Step 5: Some seeds will be ready in 4 to 5 days. Some take a little longer. Once your sprouts are ready to eat, dump the contents of the jar in a colander. Rinse well, and stir it to get rid of the spent seeds. The spent seeds will be flushed away through the wide holes in the colander. While the sprouts will be retained.
This step will ensure that your sprouts last at least a week in the fridge. The spent seeds will speed the deterioration of your finished sprouts so remove as many as possible. Drain in the colander for at least an hour.
Step 6: To store your sprouts, place a folded paper towel in the bottom of a glass container. Add your sprouts. Top with a second folded piece of paper towel. This will absorb excess moisture while preventing your sprouts from drying out. Cover with an airtight lid. Store in the bottom of your refrigerator where there is no chance of freezing.
Repeat steps 1 to 4 at 3-day intervals to keep your home in freshly grown sprouts.
Some seeds to try sprouting:
- Mung beans and adzuki beans grow delicious bean sprouts. Use 3 tablespoons per quart jar.
- Other beans will also sprout — Stir fry them briefly before you eat them. Beans have an anti-nutrient that needs brief cooking before they are digestible. Don’t sprout soybeans — they need to be fermented for up to 2 years to make them safe to eat.
- Alfalfa seed, clover seed, Cress seed
- Radish seed, kale, broccoli, cabbage, kale, or turnip seed and other Cole plants (spicy)
- Lettuce seed, onion seed, chive seed, beet seed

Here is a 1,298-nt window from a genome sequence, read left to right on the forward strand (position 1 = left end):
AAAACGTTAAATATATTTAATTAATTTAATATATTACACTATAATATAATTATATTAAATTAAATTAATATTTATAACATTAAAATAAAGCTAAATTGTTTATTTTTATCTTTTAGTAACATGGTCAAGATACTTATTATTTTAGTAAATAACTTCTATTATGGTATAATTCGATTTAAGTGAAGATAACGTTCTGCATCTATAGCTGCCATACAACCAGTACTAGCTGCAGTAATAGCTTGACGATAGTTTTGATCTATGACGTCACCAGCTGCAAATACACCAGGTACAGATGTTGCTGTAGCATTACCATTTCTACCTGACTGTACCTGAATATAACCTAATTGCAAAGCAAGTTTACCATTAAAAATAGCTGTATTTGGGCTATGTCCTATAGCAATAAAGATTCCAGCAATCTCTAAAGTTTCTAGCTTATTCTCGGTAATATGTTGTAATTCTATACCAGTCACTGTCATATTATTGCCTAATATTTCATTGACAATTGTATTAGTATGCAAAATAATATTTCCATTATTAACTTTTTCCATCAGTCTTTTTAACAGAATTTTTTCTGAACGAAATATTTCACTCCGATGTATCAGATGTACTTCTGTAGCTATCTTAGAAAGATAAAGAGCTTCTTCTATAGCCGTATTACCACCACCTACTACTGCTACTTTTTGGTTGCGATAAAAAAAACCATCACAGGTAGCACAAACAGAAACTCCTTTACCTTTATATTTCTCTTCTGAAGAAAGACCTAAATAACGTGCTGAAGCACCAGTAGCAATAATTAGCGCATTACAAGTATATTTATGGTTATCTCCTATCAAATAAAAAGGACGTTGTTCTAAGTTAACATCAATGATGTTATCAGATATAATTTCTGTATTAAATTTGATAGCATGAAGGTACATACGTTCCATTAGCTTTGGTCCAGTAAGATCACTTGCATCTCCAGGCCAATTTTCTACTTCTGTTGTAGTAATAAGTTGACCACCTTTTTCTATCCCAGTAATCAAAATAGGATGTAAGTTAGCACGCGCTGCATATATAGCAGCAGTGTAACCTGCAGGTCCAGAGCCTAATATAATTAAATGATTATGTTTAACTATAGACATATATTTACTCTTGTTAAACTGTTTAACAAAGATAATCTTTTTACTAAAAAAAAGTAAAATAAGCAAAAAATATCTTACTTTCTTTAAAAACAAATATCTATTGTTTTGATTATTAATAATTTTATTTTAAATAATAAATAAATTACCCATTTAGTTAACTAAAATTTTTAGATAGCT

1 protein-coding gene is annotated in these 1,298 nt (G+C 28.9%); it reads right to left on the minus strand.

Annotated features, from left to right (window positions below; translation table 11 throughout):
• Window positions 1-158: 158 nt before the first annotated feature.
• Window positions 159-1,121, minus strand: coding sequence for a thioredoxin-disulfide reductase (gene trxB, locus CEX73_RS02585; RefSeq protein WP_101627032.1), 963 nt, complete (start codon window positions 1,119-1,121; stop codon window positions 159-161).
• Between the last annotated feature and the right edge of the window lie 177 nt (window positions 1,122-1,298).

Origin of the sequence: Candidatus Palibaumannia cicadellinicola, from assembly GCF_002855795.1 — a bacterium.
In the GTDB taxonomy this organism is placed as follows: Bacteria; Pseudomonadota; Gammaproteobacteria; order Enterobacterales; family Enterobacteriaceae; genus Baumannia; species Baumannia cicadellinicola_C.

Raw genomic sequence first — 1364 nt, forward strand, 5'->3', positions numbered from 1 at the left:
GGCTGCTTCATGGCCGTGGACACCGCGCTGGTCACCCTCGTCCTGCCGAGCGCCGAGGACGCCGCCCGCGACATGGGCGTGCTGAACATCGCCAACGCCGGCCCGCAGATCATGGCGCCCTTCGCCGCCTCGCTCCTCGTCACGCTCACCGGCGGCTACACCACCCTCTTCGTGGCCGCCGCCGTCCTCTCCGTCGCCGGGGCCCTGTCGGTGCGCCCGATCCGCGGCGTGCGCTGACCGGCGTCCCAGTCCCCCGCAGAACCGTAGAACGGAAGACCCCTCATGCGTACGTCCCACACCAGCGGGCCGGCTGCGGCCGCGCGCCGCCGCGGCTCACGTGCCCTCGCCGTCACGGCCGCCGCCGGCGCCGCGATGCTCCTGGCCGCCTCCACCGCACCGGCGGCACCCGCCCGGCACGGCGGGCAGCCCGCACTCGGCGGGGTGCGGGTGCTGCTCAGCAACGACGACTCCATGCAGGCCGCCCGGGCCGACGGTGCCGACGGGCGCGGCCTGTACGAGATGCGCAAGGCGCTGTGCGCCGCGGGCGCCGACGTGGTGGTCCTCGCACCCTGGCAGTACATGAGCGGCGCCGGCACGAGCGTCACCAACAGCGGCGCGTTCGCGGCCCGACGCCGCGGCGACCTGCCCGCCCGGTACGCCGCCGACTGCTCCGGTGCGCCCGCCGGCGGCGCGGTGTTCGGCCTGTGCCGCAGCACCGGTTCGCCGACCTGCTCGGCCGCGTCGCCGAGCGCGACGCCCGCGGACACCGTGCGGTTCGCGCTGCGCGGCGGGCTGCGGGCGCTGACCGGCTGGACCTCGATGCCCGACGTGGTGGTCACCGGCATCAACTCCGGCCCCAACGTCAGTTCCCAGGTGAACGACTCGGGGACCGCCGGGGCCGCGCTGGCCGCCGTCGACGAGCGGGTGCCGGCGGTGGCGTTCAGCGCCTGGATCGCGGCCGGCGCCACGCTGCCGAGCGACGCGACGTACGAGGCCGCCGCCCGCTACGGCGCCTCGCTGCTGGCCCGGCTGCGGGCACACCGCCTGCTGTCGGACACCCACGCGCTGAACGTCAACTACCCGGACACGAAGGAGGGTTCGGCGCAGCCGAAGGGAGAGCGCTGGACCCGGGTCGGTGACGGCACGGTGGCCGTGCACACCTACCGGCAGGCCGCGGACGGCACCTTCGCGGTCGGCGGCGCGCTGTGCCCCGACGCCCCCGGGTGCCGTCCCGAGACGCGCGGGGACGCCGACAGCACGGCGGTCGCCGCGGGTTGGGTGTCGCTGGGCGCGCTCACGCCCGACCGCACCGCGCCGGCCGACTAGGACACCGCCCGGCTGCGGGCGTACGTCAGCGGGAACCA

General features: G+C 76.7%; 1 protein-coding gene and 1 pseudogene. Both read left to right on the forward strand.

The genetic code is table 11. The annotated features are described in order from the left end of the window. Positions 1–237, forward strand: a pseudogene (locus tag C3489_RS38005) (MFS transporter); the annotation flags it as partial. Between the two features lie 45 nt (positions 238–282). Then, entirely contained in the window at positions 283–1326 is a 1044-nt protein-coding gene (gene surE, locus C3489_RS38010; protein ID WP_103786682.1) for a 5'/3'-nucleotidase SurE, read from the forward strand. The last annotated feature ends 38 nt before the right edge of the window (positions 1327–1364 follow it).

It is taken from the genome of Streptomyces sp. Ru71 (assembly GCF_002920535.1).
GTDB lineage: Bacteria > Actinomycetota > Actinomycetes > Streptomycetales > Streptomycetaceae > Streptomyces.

- Wheat, barley
Don’t use seed that has been treated with fungicide. Some seed has been treated with an anti-sprouting compound — don’t use those seeds.
Use seed that you grow yourself or seed that is sold as sprouting seed. Garden catalog seed might be contaminated with bacteria. Seeds sold specifically for sprouting or human consumption have normally been tested against pathogens like e. coli, listeria, and other food borne illnesses. So choose seeds for sprouting that are sold specifically for sprouting or microgreens.
You can grow your own seeds for sprouting. Just allow bok choy, radishes, kale or broccoli to flower and go to seed. Save the seed before it falls to the ground and finish drying in the house. Winnow the seed to remove chaff and store in a glass jar in a cool, dry place. Use your homegrown seeds in your seed sprouting arsenal now that you’ve learned how to grow sprouts.
What do you do with the seed once it’s sprouted? Use it in salads, as a sandwich filling, add it to your veggie juice or morning smoothie, eat it right out of the jar as a snack.
Here is my favorite salad using sprouted seeds. This is easy to make after you learn how to grow sprouts.
Where to find sprouting seed to sprout?
In the USA my favorite sprouting seed sources are:
In Canada I use Mumm’s Sprouting for most of my sprouting needs.
What’s your favorite sprouts to eat, now that you’ve learned how to grow sprouts?